It's a "must read" for any student entering college this fall or undergraduate who's considering what college major to select.
The PayScale data indicate the gap is attributable, in part if not more, to the majors undergraduates select. Males tend to select majors with higher-paying career paths--STEM careers--than females who tend to select careers associated with the social sciences and liberal arts. To wit:
- Male-dominated majors include: mechanical engineering (89% male), civil engineering (83% male), physics (81% male), computer science and engineering (74% male), and electrical engineering (74% male).
- Female-dominated majors include: social work (85% female), healthcare administration (84% female), anthropology (80% female), nursing (80% female), and human resources (80% female).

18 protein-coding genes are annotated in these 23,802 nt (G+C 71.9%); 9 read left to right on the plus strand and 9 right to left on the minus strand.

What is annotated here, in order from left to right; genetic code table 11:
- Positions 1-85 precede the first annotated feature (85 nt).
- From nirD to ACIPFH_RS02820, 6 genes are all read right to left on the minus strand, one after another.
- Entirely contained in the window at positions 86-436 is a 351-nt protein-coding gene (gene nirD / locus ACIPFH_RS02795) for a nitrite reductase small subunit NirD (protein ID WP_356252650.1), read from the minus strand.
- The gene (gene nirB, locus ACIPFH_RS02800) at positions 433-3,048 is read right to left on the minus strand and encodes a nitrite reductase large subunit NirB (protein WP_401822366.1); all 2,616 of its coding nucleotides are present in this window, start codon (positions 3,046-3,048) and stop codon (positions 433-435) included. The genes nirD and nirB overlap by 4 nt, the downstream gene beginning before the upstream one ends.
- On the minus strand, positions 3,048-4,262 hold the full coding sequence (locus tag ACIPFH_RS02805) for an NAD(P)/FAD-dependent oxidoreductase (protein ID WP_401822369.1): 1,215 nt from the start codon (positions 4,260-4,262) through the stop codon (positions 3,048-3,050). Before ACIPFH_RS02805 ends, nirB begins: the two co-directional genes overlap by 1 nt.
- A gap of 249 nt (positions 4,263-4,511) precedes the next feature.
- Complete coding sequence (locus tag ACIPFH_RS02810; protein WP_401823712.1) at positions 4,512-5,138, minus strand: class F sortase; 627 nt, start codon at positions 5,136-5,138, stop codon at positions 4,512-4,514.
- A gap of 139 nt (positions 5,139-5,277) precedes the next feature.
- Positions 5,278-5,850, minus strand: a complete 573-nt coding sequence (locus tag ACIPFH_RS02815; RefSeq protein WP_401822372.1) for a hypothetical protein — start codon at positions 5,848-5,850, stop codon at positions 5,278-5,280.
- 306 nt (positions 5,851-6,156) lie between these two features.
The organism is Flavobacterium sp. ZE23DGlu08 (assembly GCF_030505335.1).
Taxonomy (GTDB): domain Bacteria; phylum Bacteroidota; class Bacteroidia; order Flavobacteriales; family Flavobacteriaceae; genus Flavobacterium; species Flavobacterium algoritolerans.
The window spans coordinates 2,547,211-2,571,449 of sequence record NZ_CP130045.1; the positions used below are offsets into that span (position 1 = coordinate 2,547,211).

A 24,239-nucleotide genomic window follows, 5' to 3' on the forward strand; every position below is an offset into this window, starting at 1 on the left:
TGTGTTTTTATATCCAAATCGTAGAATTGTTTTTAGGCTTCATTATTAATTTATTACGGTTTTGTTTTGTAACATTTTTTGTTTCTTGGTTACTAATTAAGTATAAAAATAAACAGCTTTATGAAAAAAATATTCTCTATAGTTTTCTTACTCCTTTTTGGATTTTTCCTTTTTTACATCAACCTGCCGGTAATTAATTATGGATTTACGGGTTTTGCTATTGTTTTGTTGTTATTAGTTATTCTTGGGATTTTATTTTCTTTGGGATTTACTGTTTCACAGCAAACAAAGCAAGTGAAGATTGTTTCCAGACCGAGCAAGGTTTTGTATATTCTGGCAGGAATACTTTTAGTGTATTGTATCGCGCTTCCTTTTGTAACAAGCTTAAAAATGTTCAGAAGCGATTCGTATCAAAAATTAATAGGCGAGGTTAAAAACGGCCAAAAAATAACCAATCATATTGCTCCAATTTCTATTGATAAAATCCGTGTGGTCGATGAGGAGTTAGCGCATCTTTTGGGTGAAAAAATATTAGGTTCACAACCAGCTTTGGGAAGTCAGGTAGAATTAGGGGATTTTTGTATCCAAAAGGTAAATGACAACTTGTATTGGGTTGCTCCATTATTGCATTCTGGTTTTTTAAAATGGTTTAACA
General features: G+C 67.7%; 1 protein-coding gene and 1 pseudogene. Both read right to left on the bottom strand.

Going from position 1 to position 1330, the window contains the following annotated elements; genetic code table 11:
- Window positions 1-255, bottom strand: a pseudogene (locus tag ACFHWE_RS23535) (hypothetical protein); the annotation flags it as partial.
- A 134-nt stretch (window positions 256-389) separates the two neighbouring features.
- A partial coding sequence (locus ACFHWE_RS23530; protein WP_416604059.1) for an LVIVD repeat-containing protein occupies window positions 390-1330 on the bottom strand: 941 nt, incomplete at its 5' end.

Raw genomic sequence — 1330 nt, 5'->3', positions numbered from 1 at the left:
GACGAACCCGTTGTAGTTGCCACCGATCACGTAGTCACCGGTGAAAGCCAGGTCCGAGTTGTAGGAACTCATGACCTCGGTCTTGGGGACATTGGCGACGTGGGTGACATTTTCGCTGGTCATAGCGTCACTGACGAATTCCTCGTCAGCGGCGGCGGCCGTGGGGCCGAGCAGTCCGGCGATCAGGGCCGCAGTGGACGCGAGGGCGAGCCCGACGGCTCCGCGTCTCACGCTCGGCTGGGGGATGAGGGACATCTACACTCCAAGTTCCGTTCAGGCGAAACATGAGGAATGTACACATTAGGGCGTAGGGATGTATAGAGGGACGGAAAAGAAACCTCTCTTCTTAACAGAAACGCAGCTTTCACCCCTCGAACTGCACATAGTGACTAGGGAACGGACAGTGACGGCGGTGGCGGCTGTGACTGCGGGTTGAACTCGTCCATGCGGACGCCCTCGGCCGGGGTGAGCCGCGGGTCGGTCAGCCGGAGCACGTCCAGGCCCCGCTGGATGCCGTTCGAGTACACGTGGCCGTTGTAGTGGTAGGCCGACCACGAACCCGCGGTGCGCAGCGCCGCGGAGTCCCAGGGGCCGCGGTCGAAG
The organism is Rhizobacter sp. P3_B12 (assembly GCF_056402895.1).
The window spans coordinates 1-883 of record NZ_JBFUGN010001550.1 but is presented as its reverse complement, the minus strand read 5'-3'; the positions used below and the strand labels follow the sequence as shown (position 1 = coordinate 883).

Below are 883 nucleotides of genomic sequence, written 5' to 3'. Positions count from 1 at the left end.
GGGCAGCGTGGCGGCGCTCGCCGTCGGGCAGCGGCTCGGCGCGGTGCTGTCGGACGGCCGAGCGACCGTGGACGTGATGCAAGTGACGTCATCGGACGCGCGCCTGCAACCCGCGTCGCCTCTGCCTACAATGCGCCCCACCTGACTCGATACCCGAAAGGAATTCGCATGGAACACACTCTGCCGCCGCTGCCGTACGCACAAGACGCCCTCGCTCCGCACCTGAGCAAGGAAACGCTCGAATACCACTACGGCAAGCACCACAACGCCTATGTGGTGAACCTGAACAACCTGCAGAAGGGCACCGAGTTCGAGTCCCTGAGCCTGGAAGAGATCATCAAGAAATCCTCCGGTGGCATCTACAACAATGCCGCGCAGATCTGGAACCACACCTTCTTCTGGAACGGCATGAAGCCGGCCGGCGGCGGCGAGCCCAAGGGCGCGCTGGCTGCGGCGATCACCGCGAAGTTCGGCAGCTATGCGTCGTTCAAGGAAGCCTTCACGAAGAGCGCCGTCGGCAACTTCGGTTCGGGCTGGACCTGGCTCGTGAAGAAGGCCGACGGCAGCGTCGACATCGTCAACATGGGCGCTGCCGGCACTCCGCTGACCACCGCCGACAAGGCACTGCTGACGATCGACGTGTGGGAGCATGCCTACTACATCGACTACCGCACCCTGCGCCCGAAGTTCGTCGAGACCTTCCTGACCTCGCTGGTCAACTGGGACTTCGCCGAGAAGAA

These findings add credence to a recent Glassdoor report. The data, gathered from 46.9k resumes, indicate:
- 9 of the 10 highest-paying majors are dominated by males; and,
- 6 of the 10 lowest-paying majors are dominated by females.
- Across the 50 most common majors, there's an 11.5% pay gap between males and females on average for the first five years of their careers.
Choice of college major can have a dramatic impact on jobs and pay later on. Our results suggest that gender imbalances among college majors are an important and often overlooked driver of the gender pay gap.
Don't believe The Motley Monk? Check out the 2017 top-10 "worthless" college majors here.
In 2016, total U.S. student debt rose to $1.31T--~$620B more than total U.S. credit card debt--the 18th year in a row of a record high, according to a report by the Federal Reserve Bank of New York. The average graduate owes ~$37.2k wtih 67%+ owing money.
With little or no cash flow and little or no pathway to career/salary advancement, how will graduates pay back those college loans?
Choice of major...perhaps that's why the majority of graduates can't pay rent, make a down payment for a mortgage, delay marriage, and postpone having families.
Let the discussion begin...
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